Reach out

If you are teaching a digit tech course, or using the code builder in minecraft, I’d LOVE to hear from you. Either on twitter or flick a comment on the blog and I will be in touch (probably late). If I have made a mistake you have spotted, please let me know so I can fix it and learning from it. Or if you are wanting any more info, please don’t hesitate to get in touch, I’m definitely learning as I go, and am happy to help out as much as I can.

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Posted in Teaching and Learning, Techie stuff

New Onenote Addins (stickers, forms and immersive reader) are making me smile

I am already a big fan of Microsoft OneNote. My school uses OneNote with most of our classes, and our Science department in particular has shared Onenote resources stored on our share point site. We are using Microsoft Classroom, which makes the classnotebook really easy (as long as you go to the manage tab in classroom) and the students can always find them. Distributing work to the class, or groups of students is easy, and really helpful for setting relief. As we are not a BYOD school, the new addins for the online version of onenote are especially useful.  (On a side note, I am at times frustrated with the difference between OneNote desktop, the OneNote App and the online version… hopefully they might be all the same soon. Still love onenote though). Our students like OneNote because it keeps everything in the one place, and works well with the Office 365 suite of apps. So far I have had a play with stickers, the forms add in, and the online immersive reader.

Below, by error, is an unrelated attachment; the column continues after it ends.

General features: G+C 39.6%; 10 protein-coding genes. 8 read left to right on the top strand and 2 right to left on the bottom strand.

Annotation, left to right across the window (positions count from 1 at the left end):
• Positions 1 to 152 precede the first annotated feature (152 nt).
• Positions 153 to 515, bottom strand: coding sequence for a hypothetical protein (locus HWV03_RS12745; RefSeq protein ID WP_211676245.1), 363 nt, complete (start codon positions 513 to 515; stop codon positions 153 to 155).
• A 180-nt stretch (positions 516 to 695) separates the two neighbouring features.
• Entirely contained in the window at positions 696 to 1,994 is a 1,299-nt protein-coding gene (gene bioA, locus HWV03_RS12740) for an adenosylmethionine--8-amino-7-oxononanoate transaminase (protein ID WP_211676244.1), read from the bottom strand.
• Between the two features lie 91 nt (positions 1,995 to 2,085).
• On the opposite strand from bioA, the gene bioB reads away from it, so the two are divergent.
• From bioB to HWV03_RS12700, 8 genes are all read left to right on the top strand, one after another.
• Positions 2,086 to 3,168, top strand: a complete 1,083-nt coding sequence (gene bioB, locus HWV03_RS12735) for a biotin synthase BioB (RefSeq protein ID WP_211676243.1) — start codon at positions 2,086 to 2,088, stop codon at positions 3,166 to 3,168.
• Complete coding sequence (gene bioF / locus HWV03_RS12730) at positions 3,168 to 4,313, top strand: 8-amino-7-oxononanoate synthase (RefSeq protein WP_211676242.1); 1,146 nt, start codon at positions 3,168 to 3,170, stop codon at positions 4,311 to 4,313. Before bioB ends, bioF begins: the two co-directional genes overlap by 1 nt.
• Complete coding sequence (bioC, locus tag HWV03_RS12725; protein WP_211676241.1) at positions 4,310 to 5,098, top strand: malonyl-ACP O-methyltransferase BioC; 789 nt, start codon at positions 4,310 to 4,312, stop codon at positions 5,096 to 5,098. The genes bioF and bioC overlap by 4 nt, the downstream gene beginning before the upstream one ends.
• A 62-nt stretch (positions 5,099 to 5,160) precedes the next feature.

Stickers

This tool is fun, and my juniors in particular love it. There are stickers that are customisable so you can tailor feedback. So while not super efficient, or super powered pedagogy, they are fun for the teacher and the students, who enjoyed seeing them on there work. Even the boys liked them 🙂

An example of the feedback I gave to students reflections on the topic. I also used the voice recording option with inking.

Forms addin

This is mostly just a time saver – it is really convenient to just click the button and add the form. If you have one already made up, you can slot it in there. Or you can make a new one. Making a new form opens a new tab – it would have been super nice to have it in the same side bar so you could look at the content on the page as you write the questions. That said, it is super easy to split the screen (especially on the surface) and get the same effect when writing the form.